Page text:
Tuesday, January 31, 2006

Bored Blogging

Mostly I'm blogging right now for lack of anything better to do.

I'm wiped out. I never got sick sick the way Kristi did, but I seem to have a low-grade something-or-other that is just draining the gas out of the tank. Yesterday I came home from work and kind of dozed all evening. Today I came home a little early and, while I haven't slept at all, I also haven't done much else either. I'm too tired to read much, too tired to code much, too tired to do much of anything much.

Kristi's much better now, and planning to go back to work tomorrow. After that she'll have a four-day weekend to ride out the inevitable relapse from overdoing it.

Mom called today to tell me that Justice William Stone, retired, formerly of California's Fifth District Court of Appeal, passed away on Saturday. I think I can honestly say -- and forgive me, please, Justice T -- that Bill Stone was my favorite justice during my later years at the court. Yeah, even though he was a Giants fan; in his case, I can excuse that one little flaw. He had a wonderful sense of humor, and a warm heart.

Sunday, January 29, 2006


It's snowing again. Finally. Most of what was on the ground was either turned to mud or turned to ice; it was starting to look positively ugly. And this is the kind of warm-weather snow that looks beautiful while falling, but melts on contact with the sidewalk. No shoveling -- sweet.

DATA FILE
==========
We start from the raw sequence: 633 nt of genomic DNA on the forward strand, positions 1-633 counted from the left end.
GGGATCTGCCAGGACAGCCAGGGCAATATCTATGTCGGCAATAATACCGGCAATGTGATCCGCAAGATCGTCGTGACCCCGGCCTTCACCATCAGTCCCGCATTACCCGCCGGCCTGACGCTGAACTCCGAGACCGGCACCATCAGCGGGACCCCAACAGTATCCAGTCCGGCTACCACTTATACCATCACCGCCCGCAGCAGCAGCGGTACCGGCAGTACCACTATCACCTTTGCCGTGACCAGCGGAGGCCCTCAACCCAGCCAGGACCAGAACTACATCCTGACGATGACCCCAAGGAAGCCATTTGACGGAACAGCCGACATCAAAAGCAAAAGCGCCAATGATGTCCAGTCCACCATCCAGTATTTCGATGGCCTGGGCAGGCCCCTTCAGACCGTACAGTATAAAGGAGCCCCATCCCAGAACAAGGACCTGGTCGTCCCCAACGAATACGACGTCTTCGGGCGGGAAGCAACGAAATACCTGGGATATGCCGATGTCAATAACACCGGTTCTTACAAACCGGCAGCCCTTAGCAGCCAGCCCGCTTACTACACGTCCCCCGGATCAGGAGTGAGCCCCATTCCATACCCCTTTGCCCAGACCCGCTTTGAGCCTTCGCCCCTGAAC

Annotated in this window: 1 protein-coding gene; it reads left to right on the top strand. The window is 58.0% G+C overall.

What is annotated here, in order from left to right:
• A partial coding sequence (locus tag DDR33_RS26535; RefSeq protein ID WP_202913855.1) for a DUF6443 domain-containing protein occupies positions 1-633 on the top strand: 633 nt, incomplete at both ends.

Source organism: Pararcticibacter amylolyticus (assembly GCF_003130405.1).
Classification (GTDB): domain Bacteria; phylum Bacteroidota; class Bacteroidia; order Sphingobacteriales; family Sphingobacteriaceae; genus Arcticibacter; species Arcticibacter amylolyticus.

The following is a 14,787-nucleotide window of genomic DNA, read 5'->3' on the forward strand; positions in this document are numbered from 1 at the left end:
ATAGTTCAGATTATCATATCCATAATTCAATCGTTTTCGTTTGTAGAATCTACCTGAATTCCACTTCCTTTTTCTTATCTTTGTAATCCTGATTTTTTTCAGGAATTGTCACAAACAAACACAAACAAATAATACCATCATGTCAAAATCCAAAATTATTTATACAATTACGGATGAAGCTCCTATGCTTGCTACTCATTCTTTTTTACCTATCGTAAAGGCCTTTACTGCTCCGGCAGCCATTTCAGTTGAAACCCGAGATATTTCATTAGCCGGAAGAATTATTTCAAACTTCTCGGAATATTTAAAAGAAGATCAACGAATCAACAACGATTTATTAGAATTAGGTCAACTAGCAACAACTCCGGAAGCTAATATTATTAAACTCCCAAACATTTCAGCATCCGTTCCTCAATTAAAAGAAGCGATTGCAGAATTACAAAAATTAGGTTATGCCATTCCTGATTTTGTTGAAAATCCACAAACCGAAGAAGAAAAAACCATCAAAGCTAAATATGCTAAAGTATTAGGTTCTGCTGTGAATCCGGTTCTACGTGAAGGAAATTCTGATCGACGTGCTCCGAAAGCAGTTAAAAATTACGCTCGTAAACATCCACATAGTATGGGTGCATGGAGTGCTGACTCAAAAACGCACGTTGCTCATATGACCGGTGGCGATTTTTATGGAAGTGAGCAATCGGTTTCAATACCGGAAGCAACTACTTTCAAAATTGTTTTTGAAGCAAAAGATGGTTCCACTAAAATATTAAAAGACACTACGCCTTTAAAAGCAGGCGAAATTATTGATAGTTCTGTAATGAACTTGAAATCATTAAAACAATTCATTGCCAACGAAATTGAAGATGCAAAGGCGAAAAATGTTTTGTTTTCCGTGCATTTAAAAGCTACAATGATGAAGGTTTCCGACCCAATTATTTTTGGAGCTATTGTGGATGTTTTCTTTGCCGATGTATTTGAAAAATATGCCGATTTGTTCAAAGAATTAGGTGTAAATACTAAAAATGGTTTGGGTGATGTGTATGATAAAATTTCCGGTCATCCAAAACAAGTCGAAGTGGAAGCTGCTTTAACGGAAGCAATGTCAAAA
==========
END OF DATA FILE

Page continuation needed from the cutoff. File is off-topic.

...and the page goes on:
Kristi is feeling a bit better. Her mood has improved, and she has more energy; she's currently laughing on the phone with a friend in California. But she gets dizzy when standing, has a headache, and of course a cough. So she's still very much in take-it-easy mode.

Emma is working on her Science Fair project: "Which Fruits Have More Acid?" We made litmus paper from purple cabbage, distilled water and coffee filters, and she's tested a range of fruit. Lemon and lime appear to be the winners. Grapefruit and tomato came in well behind, surprisingly. Emma is, of course, much more concerned with presentation than science; she's working much harder on the display than she did on the testing. Oh, well.

As for me, I'm dragging my butt through the weekend. I don't plan on getting pneumonia, so I'm resting as much as I can -- which, with Kristi down for the count and Emma in demando mode, isn't much. Oh, well.